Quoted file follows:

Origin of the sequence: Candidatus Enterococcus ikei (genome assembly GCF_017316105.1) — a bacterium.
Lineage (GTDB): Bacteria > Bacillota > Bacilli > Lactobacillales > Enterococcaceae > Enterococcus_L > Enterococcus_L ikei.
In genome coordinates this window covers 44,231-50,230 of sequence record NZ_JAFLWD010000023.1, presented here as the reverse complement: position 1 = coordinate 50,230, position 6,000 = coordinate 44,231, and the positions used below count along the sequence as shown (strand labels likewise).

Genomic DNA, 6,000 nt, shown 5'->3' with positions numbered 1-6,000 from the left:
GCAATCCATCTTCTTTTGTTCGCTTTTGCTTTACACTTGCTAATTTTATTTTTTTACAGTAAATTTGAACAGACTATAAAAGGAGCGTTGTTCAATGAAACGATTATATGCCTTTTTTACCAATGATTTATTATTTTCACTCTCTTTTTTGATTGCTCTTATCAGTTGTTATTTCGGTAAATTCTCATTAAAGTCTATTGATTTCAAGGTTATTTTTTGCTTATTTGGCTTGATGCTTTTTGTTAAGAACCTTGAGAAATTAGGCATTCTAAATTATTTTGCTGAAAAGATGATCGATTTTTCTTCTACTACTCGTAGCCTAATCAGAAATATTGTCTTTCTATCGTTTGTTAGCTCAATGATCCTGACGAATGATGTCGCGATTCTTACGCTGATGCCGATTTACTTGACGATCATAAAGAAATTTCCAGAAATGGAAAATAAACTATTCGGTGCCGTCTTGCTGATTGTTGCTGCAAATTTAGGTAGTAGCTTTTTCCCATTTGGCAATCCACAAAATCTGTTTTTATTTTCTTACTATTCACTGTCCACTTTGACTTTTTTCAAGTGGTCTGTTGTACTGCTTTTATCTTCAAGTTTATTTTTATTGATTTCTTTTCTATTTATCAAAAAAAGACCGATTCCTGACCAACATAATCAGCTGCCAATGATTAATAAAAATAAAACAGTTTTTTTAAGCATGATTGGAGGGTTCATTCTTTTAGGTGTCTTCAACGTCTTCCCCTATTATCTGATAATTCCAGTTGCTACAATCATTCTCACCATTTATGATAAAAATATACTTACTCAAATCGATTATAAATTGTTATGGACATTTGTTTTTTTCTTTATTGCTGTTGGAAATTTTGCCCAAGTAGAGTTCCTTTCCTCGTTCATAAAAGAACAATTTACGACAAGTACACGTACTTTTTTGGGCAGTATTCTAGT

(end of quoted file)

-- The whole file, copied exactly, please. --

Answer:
Origin of the sequence: Candidatus Enterococcus ikei (genome assembly GCF_017316105.1) — a bacterium.
Lineage (GTDB): Bacteria > Bacillota > Bacilli > Lactobacillales > Enterococcaceae > Enterococcus_L > Enterococcus_L ikei.
In genome coordinates this window covers 44,231-50,230 of sequence record NZ_JAFLWD010000023.1, presented here as the reverse complement: position 1 = coordinate 50,230, position 6,000 = coordinate 44,231, and the positions used below count along the sequence as shown (strand labels likewise).

Genomic DNA, 6,000 nt, shown 5'->3' with positions numbered 1-6,000 from the left:
GCAATCCATCTTCTTTTGTTCGCTTTTGCTTTACACTTGCTAATTTTATTTTTTTACAGTAAATTTGAACAGACTATAAAAGGAGCGTTGTTCAATGAAACGATTATATGCCTTTTTTACCAATGATTTATTATTTTCACTCTCTTTTTTGATTGCTCTTATCAGTTGTTATTTCGGTAAATTCTCATTAAAGTCTATTGATTTCAAGGTTATTTTTTGCTTATTTGGCTTGATGCTTTTTGTTAAGAACCTTGAGAAATTAGGCATTCTAAATTATTTTGCTGAAAAGATGATCGATTTTTCTTCTACTACTCGTAGCCTAATCAGAAATATTGTCTTTCTATCGTTTGTTAGCTCAATGATCCTGACGAATGATGTCGCGATTCTTACGCTGATGCCGATTTACTTGACGATCATAAAGAAATTTCCAGAAATGGAAAATAAACTATTCGGTGCCGTCTTGCTGATTGTTGCTGCAAATTTAGGTAGTAGCTTTTTCCCATTTGGCAATCCACAAAATCTGTTTTTATTTTCTTACTATTCACTGTCCACTTTGACTTTTTTCAAGTGGTCTGTTGTACTGCTTTTATCTTCAAGTTTATTTTTATTGATTTCTTTTCTATTTATCAAAAAAAGACCGATTCCTGACCAACATAATCAGCTGCCAATGATTAATAAAAATAAAACAGTTTTTTTAAGCATGATTGGAGGGTTCATTCTTTTAGGTGTCTTCAACGTCTTCCCCTATTATCTGATAATTCCAGTTGCTACAATCATTCTCACCATTTATGATAAAAATATACTTACTCAAATCGATTATAAATTGTTATGGACATTTGTTTTTTTCTTTATTGCTGTTGGAAATTTTGCCCAAGTAGAGTTCCTTTCCTCGTTCATAAAAGAACAATTTACGACAAGTACACGTACTTTTTTGGGCAGTATTCTAGT